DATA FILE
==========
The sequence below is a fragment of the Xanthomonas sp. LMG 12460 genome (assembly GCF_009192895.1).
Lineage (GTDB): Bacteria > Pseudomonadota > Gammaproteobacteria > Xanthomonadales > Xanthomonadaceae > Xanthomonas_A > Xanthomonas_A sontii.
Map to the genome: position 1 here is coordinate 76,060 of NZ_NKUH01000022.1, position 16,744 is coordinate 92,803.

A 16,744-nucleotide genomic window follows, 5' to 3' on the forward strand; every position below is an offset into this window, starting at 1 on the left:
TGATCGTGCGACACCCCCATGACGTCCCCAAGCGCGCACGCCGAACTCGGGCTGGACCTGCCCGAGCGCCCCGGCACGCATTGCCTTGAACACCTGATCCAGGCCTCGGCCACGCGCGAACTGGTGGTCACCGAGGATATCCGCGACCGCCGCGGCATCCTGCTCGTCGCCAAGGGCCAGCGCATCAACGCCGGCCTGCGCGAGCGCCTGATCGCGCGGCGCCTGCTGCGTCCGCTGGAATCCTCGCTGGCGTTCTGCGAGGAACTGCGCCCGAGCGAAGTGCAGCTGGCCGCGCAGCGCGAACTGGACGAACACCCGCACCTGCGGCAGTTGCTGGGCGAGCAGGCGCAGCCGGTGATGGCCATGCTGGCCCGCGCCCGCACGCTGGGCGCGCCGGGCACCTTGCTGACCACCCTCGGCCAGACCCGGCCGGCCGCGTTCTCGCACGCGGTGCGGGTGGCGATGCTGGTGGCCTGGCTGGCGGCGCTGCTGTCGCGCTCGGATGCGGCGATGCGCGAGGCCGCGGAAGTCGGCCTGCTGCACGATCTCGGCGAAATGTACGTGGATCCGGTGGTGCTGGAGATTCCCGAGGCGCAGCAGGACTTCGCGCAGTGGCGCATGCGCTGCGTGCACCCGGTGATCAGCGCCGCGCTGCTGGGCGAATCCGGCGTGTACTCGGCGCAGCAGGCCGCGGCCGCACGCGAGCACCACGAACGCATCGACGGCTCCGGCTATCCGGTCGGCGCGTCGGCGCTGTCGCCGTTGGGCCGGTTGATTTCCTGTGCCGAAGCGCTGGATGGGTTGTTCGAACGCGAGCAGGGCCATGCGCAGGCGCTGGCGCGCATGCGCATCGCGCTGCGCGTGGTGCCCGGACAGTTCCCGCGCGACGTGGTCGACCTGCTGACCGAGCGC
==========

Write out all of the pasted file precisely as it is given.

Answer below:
The sequence below is a fragment of the Xanthomonas sp. LMG 12460 genome (assembly GCF_009192895.1).
Lineage (GTDB): Bacteria > Pseudomonadota > Gammaproteobacteria > Xanthomonadales > Xanthomonadaceae > Xanthomonas_A > Xanthomonas_A sontii.
Map to the genome: position 1 here is coordinate 76,060 of NZ_NKUH01000022.1, position 16,744 is coordinate 92,803.

A 16,744-nucleotide genomic window follows, 5' to 3' on the forward strand; every position below is an offset into this window, starting at 1 on the left:
TGATCGTGCGACACCCCCATGACGTCCCCAAGCGCGCACGCCGAACTCGGGCTGGACCTGCCCGAGCGCCCCGGCACGCATTGCCTTGAACACCTGATCCAGGCCTCGGCCACGCGCGAACTGGTGGTCACCGAGGATATCCGCGACCGCCGCGGCATCCTGCTCGTCGCCAAGGGCCAGCGCATCAACGCCGGCCTGCGCGAGCGCCTGATCGCGCGGCGCCTGCTGCGTCCGCTGGAATCCTCGCTGGCGTTCTGCGAGGAACTGCGCCCGAGCGAAGTGCAGCTGGCCGCGCAGCGCGAACTGGACGAACACCCGCACCTGCGGCAGTTGCTGGGCGAGCAGGCGCAGCCGGTGATGGCCATGCTGGCCCGCGCCCGCACGCTGGGCGCGCCGGGCACCTTGCTGACCACCCTCGGCCAGACCCGGCCGGCCGCGTTCTCGCACGCGGTGCGGGTGGCGATGCTGGTGGCCTGGCTGGCGGCGCTGCTGTCGCGCTCGGATGCGGCGATGCGCGAGGCCGCGGAAGTCGGCCTGCTGCACGATCTCGGCGAAATGTACGTGGATCCGGTGGTGCTGGAGATTCCCGAGGCGCAGCAGGACTTCGCGCAGTGGCGCATGCGCTGCGTGCACCCGGTGATCAGCGCCGCGCTGCTGGGCGAATCCGGCGTGTACTCGGCGCAGCAGGCCGCGGCCGCACGCGAGCACCACGAACGCATCGACGGCTCCGGCTATCCGGTCGGCGCGTCGGCGCTGTCGCCGTTGGGCCGGTTGATTTCCTGTGCCGAAGCGCTGGATGGGTTGTTCGAACGCGAGCAGGGCCATGCGCAGGCGCTGGCGCGCATGCGCATCGCGCTGCGCGTGGTGCCCGGACAGTTCCCGCGCGACGTGGTCGACCTGCTGACCGAGCGC